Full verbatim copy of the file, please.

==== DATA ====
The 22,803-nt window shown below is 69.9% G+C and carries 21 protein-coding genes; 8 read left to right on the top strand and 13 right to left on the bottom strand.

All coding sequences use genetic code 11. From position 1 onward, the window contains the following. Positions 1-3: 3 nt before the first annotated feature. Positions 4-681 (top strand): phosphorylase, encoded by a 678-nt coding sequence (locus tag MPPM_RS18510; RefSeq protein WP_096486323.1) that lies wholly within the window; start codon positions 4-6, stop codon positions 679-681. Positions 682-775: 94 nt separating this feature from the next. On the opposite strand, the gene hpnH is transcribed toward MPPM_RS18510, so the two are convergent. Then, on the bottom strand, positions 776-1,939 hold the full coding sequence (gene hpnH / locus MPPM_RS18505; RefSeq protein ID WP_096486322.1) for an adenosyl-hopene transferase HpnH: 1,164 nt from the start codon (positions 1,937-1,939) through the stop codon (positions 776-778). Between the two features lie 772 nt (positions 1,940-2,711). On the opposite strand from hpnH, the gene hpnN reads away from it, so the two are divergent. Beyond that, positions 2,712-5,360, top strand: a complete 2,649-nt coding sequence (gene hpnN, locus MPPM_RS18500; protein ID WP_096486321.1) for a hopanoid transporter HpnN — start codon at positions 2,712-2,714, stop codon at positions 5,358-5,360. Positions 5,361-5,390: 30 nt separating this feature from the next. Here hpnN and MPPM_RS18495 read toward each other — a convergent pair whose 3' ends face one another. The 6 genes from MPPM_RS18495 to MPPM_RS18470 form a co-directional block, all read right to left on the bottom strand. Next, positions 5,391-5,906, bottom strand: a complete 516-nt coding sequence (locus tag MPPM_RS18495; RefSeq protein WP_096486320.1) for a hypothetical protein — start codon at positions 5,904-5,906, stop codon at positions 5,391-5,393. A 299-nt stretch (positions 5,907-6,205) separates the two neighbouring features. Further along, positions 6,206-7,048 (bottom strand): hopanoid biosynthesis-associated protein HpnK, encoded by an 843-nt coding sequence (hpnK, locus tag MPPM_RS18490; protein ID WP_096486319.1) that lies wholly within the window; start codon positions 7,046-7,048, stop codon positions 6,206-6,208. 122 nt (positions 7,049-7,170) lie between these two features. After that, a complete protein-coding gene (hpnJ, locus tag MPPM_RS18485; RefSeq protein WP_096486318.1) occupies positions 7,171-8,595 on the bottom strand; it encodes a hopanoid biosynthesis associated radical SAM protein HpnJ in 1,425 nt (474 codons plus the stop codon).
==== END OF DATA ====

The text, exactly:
The 22,803-nt window shown below is 69.9% G+C and carries 21 protein-coding genes; 8 read left to right on the top strand and 13 right to left on the bottom strand.

All coding sequences use genetic code 11. From position 1 onward, the window contains the following. Positions 1-3: 3 nt before the first annotated feature. Positions 4-681 (top strand): phosphorylase, encoded by a 678-nt coding sequence (locus tag MPPM_RS18510; RefSeq protein WP_096486323.1) that lies wholly within the window; start codon positions 4-6, stop codon positions 679-681. Positions 682-775: 94 nt separating this feature from the next. On the opposite strand, the gene hpnH is transcribed toward MPPM_RS18510, so the two are convergent. Then, on the bottom strand, positions 776-1,939 hold the full coding sequence (gene hpnH / locus MPPM_RS18505; RefSeq protein ID WP_096486322.1) for an adenosyl-hopene transferase HpnH: 1,164 nt from the start codon (positions 1,937-1,939) through the stop codon (positions 776-778). Between the two features lie 772 nt (positions 1,940-2,711). On the opposite strand from hpnH, the gene hpnN reads away from it, so the two are divergent. Beyond that, positions 2,712-5,360, top strand: a complete 2,649-nt coding sequence (gene hpnN, locus MPPM_RS18500; protein ID WP_096486321.1) for a hopanoid transporter HpnN — start codon at positions 2,712-2,714, stop codon at positions 5,358-5,360. Positions 5,361-5,390: 30 nt separating this feature from the next. Here hpnN and MPPM_RS18495 read toward each other — a convergent pair whose 3' ends face one another. The 6 genes from MPPM_RS18495 to MPPM_RS18470 form a co-directional block, all read right to left on the bottom strand. Next, positions 5,391-5,906, bottom strand: a complete 516-nt coding sequence (locus tag MPPM_RS18495; RefSeq protein WP_096486320.1) for a hypothetical protein — start codon at positions 5,904-5,906, stop codon at positions 5,391-5,393. A 299-nt stretch (positions 5,907-6,205) separates the two neighbouring features. Further along, positions 6,206-7,048 (bottom strand): hopanoid biosynthesis-associated protein HpnK, encoded by an 843-nt coding sequence (hpnK, locus tag MPPM_RS18490; protein ID WP_096486319.1) that lies wholly within the window; start codon positions 7,046-7,048, stop codon positions 6,206-6,208. 122 nt (positions 7,049-7,170) lie between these two features. After that, a complete protein-coding gene (hpnJ, locus tag MPPM_RS18485; RefSeq protein WP_096486318.1) occupies positions 7,171-8,595 on the bottom strand; it encodes a hopanoid biosynthesis associated radical SAM protein HpnJ in 1,425 nt (474 codons plus the stop codon).